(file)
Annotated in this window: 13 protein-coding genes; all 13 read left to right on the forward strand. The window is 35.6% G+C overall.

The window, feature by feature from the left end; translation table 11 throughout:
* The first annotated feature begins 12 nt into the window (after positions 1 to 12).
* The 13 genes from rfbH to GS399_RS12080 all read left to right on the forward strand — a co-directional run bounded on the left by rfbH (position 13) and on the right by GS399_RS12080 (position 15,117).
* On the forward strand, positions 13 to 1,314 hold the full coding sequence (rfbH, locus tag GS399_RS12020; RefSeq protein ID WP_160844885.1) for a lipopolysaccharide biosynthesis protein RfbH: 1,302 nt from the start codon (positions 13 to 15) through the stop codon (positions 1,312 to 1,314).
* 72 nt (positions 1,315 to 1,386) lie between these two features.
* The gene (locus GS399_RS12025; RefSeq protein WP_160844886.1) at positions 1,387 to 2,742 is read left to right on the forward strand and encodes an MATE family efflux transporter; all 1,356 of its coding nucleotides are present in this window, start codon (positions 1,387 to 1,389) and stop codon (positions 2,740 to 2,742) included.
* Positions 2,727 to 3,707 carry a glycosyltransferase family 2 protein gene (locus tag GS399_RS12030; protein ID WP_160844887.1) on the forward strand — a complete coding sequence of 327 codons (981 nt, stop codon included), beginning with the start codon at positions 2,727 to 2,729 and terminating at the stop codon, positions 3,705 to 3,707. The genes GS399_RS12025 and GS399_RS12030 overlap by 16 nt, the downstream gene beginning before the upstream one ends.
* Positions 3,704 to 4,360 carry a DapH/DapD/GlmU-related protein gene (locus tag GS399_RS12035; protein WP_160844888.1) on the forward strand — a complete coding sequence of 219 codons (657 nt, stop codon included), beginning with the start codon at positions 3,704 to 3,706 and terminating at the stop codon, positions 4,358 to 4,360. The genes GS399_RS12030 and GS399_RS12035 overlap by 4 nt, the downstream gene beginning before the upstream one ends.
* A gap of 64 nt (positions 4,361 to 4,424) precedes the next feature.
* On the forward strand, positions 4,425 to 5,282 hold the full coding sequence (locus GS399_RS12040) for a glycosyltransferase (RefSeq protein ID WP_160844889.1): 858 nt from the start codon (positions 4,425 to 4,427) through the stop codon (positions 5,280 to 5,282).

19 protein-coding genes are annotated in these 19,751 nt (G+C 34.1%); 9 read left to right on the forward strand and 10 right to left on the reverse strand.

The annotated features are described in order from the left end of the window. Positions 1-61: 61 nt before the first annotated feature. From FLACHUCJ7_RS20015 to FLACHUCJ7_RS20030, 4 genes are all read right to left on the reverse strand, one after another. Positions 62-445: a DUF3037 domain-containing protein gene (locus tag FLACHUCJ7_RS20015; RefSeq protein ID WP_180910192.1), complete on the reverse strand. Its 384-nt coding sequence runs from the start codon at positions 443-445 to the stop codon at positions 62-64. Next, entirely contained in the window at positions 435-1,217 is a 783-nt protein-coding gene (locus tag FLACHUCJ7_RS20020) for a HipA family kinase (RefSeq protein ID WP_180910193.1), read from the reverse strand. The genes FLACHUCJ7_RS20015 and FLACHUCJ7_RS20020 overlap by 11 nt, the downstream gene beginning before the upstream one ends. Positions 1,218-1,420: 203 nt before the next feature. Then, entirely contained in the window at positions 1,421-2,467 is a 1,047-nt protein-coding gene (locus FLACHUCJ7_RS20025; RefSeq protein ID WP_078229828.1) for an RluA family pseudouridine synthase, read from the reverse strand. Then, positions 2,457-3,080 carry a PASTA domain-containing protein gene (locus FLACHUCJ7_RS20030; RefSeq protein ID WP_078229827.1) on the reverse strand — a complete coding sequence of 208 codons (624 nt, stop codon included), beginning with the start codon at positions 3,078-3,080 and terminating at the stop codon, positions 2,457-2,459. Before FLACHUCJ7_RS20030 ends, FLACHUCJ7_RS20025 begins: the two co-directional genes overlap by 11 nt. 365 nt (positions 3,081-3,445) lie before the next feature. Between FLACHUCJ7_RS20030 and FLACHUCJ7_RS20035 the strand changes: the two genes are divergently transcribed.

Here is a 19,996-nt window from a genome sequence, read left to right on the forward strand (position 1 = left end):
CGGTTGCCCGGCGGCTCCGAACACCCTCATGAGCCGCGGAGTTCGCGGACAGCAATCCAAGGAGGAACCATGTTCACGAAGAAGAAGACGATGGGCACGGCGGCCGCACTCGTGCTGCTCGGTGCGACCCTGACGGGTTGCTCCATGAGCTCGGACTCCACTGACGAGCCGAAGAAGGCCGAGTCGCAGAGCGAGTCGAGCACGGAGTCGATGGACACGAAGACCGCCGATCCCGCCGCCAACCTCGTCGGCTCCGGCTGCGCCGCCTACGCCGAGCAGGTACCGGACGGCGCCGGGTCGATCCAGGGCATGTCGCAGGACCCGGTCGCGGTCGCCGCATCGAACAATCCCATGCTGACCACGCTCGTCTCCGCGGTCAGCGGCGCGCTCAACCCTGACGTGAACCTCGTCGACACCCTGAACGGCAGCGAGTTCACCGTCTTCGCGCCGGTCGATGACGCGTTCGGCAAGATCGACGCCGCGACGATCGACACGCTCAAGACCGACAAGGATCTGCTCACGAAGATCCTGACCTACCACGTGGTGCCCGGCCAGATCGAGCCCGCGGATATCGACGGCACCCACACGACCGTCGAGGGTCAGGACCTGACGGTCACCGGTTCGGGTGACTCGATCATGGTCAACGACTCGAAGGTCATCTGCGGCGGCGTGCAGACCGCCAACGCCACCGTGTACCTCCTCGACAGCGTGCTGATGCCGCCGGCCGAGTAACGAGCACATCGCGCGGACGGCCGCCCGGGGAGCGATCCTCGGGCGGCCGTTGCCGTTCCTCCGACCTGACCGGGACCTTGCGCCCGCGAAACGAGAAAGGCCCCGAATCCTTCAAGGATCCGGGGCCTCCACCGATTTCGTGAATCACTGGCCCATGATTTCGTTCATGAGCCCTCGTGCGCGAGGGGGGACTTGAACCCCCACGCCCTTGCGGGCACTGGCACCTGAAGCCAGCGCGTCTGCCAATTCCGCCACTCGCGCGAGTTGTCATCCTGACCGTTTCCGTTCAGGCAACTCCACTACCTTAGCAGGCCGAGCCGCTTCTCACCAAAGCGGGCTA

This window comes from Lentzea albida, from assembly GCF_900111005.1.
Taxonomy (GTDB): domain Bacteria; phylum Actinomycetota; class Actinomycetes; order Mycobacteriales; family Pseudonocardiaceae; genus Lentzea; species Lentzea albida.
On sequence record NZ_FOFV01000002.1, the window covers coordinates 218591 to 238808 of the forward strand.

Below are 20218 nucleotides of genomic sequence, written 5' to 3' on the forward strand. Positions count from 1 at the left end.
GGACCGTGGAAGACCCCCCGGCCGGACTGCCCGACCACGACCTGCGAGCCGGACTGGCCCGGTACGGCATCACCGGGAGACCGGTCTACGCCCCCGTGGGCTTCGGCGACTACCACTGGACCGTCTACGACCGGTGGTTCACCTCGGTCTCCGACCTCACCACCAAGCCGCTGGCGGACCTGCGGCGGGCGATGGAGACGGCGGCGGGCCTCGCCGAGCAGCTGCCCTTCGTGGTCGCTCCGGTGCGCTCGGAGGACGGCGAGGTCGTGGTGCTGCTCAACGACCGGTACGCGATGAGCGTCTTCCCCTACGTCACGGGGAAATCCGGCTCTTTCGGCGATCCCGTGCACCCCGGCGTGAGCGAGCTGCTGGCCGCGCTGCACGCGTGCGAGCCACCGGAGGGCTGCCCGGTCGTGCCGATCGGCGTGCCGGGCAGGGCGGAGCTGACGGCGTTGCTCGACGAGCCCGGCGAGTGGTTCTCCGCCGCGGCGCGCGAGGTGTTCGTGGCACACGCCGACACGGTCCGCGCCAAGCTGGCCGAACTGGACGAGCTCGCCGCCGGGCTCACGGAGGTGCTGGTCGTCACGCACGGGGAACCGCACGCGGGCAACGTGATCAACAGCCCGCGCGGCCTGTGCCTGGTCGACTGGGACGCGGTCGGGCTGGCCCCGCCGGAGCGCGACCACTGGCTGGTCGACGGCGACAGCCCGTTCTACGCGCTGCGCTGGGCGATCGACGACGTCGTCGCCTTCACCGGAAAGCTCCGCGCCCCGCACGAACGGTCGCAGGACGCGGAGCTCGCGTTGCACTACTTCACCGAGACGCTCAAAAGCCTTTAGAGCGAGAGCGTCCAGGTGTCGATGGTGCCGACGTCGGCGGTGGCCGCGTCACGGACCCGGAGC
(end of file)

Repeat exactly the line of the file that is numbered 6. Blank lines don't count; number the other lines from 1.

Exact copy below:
* 72 nt (positions 1,315 to 1,386) lie between these two features.